In the News

"Facing the Camera" Opens January 24

New York - Facing the Camera will be on view at Hans P. Kraus... read more

Waverly Rare Books at Quinn's Auction Galleries to Auction Rare Botanical & Zoological Prints

Falls Church, VA - On Thursday, January 25, the Waverly Rare Books & Prints... read more

The Todd Webb Archive Announces Sale of Rare Vintage Prints at AIPAD 2018

Todd Webb (1905-2000), best known for his photographs of New York, Paris, Georgia O'Keeffe... read more

The Yale Center for British Art Expands Its Collection of Modern and Contemporary British Photographs

New Haven, CT—The Yale Center for British Art has expanded its collection of photographs... read more

Gouache on Paper of Iconic Apple Logo Attributed to Andy Warhol Headlines February 1 Sale

Franklin, MA — A mid-1980s gouache on paper rendering of the iconic Apple Macintosh... read more

The Library of Milanese Collector Sergio Rossetti Headed to Sotheby’s Milan on February 20

On February 20th 2018, Sotheby’s Milan will offer up for sale the library of... read more

Gift of Over 650 Works from Frederic A. Sharf Caps Legacy of Wolfsonian Support

Miami Beach, FL— The Wolfsonian-Florida International University today announced a significant gift of more... read more

Huntington's Spring Exhibition will Focus on Rare 19th-Century Astronomical Prints

San Marino, CA - A rare set of exquisite lithographs, depicting the pastel drawings... read more

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Dear Reader

Going Places

Fine Books’ editor Rebecca Rego Barry on biblio-tourism By Rebecca Rego Barry

Editor Rebecca Rego BarryIf you’re like me, you travel for books. Whether you’re taking a day trip or crossing an ocean, you’ll end up visiting bookshops, beautiful old libraries, or literary house museums. Let’s call it biblio-tourism. (Why not? There’s eco-tourism and food tourism.) One of my favorite literary pilgrimages is Concord, Massachusetts, where Walden Pond, the Concord Bookshop, and several authors’ homes can easily consume a long weekend. In England, I simply had to go to the theater in Stratford-upon-Avon; in Ireland, I paid homage to The Book of Kells; and in Portugal, I bought my first Saramago in a tiny bookshop.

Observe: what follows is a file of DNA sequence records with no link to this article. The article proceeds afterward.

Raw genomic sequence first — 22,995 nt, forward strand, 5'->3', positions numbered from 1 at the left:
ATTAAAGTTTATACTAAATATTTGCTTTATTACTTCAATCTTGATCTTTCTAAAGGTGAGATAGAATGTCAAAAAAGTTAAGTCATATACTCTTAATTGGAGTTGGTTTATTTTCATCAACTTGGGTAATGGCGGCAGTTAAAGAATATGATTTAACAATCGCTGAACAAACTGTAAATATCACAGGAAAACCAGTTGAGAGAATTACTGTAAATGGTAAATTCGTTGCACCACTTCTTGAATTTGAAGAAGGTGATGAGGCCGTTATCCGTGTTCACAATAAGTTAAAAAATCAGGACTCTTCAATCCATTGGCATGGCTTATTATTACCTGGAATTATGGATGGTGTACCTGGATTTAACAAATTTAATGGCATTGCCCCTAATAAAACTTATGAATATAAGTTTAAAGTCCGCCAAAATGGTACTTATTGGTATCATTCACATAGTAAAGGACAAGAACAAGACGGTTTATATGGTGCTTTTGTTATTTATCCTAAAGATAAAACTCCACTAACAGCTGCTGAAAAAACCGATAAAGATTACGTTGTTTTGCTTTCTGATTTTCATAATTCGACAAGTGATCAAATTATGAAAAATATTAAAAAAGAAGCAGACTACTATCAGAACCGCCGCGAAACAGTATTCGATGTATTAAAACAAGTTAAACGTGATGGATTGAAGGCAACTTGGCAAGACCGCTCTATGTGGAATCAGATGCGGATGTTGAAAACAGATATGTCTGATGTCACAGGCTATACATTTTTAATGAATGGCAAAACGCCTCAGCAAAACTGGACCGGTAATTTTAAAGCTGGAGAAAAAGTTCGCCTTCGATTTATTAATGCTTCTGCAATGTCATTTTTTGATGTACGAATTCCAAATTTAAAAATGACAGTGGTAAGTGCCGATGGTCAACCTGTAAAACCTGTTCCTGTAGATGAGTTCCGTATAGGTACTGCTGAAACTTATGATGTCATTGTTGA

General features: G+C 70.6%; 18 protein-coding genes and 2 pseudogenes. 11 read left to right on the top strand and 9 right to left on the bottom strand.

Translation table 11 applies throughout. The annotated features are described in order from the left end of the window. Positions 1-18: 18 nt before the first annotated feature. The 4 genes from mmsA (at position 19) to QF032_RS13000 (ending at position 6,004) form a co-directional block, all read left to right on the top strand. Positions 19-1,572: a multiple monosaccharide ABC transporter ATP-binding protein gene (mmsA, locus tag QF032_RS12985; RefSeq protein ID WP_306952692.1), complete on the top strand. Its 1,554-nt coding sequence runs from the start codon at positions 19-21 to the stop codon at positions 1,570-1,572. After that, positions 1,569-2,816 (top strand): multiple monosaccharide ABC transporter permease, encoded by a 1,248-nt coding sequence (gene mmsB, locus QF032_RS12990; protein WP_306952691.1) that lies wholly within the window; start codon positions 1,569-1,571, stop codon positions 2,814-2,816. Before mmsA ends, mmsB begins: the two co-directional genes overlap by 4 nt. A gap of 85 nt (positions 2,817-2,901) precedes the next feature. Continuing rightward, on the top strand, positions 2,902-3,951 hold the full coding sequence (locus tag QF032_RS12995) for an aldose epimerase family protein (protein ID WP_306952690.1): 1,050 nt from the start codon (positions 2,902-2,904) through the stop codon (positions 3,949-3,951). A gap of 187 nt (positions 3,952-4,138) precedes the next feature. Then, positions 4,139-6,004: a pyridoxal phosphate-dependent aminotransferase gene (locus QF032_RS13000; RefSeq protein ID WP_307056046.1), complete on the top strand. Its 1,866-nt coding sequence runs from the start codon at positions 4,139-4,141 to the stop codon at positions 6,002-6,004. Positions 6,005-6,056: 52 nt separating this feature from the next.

The feature in this issue of Fine Books opened my eyes to San Francisco, a bookish destination if ever there was one. With its plentiful bookshops, the Grabhorn Institute, and the SF Center for the Book, I’m quite determined to book my next trip to this veritable book town. In the meantime, Richard Goodman takes us on a tour of the New York Academy of Medicine’s Library, a place that may not be at the top of your sightseeing list in New York City, but it should be. Of course, if you prefer the armchair variety of travel, try early nineteenth-century Paris with bestselling author Steve Berry. Berry, who writes and collects thrillers, is profiled in our digest section this month.

In his Gently Mad column, Nicholas Basbanes ponders films adapted from books, as well as films with books (or other documents) at the heart of the narrative. He also asks readers about their favorite movies about books; I’m sure you’ll have one to add to his list.

There’s also some very exciting news to share this month. Fine Books & Collections will be returning to print! The quarterly printed edition will publish both new material and selections from the best of our online content, four times a year, beginning in April. We’ll continue publishing our popular monthly e-letter, as usual. To read more about it, and to subscribe to the print edition, click here.

Until then, happy travels!

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Rebecca Rego Barry is the editor of this magazine.